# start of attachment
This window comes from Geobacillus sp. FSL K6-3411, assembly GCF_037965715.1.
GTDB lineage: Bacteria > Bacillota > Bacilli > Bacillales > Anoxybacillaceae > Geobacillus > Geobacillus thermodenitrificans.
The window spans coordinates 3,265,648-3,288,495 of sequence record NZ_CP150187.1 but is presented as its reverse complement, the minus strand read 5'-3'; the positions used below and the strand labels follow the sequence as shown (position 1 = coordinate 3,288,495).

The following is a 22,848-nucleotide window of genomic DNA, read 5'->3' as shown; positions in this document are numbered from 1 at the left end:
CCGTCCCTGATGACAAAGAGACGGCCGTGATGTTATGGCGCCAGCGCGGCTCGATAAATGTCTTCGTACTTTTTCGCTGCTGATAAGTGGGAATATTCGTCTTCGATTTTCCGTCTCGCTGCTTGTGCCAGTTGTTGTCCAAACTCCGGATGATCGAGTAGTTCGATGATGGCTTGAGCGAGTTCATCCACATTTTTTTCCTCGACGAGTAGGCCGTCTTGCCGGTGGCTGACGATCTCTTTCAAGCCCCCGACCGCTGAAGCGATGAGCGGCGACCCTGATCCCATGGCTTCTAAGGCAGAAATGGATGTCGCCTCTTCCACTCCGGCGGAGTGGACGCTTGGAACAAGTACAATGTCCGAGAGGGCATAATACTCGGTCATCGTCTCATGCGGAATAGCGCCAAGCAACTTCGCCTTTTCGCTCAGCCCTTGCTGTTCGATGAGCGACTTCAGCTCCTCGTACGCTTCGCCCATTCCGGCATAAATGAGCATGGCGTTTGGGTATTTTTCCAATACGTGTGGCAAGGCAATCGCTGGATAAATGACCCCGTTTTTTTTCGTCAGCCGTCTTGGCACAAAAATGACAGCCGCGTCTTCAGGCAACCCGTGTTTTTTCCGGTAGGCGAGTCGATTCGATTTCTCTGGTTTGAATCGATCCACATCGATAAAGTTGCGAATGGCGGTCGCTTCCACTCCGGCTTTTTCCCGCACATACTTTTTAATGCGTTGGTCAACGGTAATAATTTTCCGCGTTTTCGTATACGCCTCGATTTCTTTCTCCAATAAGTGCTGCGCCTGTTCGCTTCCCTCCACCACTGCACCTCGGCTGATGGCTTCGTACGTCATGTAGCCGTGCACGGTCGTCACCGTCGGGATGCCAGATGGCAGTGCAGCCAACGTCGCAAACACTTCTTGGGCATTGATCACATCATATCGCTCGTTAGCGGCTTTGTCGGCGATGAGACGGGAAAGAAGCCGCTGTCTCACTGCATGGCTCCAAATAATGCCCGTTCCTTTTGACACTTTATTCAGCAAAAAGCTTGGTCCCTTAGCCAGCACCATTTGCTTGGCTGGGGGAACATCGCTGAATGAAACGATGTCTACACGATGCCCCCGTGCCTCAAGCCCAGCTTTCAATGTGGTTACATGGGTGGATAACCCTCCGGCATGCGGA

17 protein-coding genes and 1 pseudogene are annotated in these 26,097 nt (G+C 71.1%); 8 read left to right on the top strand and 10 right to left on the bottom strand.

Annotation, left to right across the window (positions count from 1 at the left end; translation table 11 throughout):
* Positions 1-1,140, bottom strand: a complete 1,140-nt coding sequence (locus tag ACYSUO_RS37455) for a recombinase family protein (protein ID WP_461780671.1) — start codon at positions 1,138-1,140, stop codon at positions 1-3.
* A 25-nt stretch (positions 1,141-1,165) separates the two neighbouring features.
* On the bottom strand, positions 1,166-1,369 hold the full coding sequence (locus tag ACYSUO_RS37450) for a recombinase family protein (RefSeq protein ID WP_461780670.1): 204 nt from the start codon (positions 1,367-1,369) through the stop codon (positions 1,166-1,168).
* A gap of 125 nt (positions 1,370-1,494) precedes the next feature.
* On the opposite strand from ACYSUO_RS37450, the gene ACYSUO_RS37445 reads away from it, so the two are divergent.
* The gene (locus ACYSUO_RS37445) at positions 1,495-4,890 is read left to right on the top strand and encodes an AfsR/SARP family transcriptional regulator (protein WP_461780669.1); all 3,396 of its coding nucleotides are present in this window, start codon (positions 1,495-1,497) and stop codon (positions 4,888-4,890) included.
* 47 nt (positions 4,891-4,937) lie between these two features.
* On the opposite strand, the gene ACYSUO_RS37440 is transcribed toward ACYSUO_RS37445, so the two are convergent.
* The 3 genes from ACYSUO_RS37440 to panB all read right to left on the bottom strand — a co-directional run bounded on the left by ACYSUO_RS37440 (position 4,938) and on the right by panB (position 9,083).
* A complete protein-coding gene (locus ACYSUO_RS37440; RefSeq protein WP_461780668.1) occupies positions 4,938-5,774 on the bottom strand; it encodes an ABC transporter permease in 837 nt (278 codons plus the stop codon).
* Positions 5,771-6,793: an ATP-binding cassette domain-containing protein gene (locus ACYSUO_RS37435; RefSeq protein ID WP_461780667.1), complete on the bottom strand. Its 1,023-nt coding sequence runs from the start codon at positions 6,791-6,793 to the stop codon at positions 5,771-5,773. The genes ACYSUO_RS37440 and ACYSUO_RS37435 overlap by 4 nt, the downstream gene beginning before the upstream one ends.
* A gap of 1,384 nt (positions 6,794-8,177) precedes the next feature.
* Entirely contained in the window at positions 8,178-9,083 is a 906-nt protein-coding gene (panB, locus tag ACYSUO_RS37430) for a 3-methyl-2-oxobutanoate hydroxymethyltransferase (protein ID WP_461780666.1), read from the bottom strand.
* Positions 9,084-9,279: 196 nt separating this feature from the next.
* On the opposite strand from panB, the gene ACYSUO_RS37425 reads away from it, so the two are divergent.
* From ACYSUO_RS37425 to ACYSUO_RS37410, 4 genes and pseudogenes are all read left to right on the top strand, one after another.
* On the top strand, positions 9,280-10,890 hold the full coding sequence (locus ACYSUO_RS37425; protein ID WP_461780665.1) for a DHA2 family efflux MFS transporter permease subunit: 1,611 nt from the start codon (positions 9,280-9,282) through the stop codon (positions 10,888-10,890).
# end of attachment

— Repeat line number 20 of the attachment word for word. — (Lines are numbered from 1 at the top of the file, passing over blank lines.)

* Entirely contained in the window at positions 8,178-9,083 is a 906-nt protein-coding gene (panB, locus tag ACYSUO_RS37430) for a 3-methyl-2-oxobutanoate hydroxymethyltransferase (protein ID WP_461780666.1), read from the bottom strand.